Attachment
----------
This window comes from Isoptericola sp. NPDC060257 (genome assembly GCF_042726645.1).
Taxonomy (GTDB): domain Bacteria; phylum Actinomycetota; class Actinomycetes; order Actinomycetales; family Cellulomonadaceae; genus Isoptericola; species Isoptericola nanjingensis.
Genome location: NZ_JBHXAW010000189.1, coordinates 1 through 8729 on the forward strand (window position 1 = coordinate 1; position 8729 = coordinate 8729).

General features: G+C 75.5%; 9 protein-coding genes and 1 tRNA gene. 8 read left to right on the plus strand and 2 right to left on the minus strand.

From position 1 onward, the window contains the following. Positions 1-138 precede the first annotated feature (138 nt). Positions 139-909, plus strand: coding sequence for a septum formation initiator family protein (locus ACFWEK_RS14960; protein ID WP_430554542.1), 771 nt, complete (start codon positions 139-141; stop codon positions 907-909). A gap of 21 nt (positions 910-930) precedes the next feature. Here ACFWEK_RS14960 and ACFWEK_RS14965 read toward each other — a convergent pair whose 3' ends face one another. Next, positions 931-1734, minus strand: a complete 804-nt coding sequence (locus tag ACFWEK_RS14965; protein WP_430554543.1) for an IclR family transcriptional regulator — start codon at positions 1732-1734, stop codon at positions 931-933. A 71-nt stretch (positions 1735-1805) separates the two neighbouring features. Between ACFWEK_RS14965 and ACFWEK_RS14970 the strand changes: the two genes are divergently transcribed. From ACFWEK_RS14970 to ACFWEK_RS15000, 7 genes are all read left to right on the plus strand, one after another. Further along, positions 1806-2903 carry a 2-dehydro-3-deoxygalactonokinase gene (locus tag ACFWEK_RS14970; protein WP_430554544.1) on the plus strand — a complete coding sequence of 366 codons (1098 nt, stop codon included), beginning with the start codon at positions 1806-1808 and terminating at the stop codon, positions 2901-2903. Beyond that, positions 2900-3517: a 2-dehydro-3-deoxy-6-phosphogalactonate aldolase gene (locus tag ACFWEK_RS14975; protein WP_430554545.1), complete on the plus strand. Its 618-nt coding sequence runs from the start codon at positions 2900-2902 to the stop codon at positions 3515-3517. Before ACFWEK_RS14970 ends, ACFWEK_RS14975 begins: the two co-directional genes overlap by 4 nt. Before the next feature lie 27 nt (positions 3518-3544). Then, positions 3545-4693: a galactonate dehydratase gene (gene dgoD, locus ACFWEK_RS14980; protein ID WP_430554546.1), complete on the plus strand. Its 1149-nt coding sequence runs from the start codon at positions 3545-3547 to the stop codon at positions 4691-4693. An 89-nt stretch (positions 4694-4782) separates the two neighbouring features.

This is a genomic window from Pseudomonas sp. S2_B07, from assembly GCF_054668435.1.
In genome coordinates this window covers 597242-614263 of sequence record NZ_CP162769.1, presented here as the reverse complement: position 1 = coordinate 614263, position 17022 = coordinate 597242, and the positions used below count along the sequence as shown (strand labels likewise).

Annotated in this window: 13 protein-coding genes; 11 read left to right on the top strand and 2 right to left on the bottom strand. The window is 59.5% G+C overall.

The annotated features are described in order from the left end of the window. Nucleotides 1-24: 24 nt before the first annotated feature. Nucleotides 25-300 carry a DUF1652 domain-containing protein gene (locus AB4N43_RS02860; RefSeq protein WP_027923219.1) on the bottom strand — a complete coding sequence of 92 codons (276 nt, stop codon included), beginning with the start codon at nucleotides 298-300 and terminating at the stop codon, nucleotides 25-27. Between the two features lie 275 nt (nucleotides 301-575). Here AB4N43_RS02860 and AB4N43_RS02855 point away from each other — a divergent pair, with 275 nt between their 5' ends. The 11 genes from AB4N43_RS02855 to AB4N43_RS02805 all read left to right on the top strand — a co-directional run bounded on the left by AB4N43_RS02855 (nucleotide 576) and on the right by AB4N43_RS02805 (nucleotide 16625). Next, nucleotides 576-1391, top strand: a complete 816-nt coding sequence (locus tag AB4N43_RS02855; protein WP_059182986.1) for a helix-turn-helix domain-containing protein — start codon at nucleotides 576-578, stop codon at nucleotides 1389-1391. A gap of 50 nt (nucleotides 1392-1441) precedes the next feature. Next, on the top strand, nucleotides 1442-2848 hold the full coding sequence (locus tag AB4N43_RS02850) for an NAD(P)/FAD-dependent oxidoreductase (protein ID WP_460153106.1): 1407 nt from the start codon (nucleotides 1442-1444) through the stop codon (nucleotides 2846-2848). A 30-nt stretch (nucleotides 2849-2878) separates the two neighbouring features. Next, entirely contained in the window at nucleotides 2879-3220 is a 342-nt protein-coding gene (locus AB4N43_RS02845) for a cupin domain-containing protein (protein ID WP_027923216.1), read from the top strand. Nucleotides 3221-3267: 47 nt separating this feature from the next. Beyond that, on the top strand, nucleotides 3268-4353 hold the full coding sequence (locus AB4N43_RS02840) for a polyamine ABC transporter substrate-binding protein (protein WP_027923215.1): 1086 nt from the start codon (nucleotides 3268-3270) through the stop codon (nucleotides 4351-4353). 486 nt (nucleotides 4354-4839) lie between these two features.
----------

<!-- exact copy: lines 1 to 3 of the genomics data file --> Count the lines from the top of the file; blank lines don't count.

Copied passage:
This window comes from Isoptericola sp. NPDC060257 (genome assembly GCF_042726645.1).
Taxonomy (GTDB): domain Bacteria; phylum Actinomycetota; class Actinomycetes; order Actinomycetales; family Cellulomonadaceae; genus Isoptericola; species Isoptericola nanjingensis.
Genome location: NZ_JBHXAW010000189.1, coordinates 1 through 8729 on the forward strand (window position 1 = coordinate 1; position 8729 = coordinate 8729).